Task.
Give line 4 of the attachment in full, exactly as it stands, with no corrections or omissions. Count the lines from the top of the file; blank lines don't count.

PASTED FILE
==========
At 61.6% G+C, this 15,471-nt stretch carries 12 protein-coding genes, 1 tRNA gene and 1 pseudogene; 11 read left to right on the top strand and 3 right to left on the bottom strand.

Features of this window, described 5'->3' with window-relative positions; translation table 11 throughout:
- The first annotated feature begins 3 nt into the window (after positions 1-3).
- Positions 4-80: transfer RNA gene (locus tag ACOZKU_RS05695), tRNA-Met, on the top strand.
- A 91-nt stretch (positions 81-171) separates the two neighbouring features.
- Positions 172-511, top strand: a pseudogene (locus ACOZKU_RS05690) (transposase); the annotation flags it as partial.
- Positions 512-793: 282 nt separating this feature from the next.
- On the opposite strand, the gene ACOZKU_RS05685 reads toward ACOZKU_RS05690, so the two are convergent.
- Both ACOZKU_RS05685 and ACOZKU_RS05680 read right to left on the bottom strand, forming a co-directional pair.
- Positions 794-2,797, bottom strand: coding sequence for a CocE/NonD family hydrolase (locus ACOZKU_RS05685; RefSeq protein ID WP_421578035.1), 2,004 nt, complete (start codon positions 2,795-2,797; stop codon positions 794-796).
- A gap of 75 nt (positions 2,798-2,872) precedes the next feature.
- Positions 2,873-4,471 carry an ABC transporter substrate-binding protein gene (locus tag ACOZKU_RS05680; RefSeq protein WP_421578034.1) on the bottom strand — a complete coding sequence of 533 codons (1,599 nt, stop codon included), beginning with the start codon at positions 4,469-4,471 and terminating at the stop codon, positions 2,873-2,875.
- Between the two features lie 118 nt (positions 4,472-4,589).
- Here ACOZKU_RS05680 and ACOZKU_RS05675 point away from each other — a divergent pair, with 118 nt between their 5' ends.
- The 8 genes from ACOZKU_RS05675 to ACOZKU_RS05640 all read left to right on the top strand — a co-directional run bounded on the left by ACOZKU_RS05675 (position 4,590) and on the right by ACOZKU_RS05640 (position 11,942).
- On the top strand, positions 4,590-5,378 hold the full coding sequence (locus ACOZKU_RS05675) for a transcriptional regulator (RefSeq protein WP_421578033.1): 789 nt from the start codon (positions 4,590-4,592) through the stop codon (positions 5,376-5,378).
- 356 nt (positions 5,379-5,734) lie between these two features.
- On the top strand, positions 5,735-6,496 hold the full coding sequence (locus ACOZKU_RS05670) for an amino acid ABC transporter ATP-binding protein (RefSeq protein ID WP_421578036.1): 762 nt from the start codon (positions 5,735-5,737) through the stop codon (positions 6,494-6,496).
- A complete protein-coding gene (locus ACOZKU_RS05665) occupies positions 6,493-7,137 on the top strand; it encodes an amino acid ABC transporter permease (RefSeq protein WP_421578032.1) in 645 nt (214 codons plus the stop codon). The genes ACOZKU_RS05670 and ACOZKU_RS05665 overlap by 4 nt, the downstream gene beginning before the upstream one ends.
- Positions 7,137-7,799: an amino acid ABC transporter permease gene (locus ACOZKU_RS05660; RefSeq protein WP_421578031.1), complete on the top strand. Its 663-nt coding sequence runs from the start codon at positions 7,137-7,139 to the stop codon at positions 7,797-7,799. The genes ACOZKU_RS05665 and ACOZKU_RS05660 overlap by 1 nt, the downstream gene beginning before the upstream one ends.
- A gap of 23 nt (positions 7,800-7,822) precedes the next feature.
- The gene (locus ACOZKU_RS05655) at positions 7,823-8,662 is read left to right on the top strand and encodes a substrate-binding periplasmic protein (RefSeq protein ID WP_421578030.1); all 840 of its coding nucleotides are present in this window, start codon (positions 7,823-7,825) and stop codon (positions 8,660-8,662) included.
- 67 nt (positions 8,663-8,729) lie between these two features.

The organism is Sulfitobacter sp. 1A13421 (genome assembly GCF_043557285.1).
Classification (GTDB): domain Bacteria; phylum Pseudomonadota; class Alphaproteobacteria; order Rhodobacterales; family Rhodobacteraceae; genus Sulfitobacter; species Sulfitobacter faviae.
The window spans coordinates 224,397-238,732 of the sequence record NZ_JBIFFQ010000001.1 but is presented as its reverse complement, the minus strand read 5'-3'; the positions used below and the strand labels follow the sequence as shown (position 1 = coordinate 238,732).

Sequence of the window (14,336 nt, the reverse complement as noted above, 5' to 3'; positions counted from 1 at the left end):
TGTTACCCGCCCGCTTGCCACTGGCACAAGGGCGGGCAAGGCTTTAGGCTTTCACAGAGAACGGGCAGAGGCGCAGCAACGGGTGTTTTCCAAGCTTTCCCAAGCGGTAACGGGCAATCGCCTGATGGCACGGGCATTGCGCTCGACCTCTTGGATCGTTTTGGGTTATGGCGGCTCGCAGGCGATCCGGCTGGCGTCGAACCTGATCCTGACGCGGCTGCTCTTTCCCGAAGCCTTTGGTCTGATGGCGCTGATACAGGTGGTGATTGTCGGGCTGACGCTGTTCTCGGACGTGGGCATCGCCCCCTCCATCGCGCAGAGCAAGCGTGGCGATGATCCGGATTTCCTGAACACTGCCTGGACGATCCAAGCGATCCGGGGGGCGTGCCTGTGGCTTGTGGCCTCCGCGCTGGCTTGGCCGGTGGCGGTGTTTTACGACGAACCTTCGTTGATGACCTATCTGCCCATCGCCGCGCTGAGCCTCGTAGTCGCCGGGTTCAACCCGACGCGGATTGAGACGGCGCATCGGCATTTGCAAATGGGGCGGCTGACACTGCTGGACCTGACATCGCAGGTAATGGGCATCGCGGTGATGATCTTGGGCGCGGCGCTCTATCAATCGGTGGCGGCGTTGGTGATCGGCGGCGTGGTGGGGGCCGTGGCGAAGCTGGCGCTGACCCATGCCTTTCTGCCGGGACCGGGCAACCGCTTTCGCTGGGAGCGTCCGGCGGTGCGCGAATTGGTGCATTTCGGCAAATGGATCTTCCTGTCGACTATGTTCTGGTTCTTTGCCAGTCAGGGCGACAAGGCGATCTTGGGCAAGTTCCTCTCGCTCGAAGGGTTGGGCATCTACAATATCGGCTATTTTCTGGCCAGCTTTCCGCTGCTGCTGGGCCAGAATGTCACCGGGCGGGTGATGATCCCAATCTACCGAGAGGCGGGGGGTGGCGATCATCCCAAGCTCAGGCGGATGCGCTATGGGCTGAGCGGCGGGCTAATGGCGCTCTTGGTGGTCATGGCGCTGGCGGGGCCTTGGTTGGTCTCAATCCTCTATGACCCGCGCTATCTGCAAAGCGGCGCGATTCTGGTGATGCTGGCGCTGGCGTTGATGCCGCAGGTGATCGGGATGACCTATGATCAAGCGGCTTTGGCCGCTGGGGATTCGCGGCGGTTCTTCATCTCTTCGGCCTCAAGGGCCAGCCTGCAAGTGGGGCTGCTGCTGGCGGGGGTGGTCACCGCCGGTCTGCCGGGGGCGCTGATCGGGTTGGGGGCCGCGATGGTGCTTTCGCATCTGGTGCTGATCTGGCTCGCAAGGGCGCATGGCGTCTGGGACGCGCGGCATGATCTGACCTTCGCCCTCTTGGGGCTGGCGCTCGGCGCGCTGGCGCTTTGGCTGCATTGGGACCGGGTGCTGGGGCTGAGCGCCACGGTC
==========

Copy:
- Positions 4-80: transfer RNA gene (locus tag ACOZKU_RS05695), tRNA-Met, on the top strand.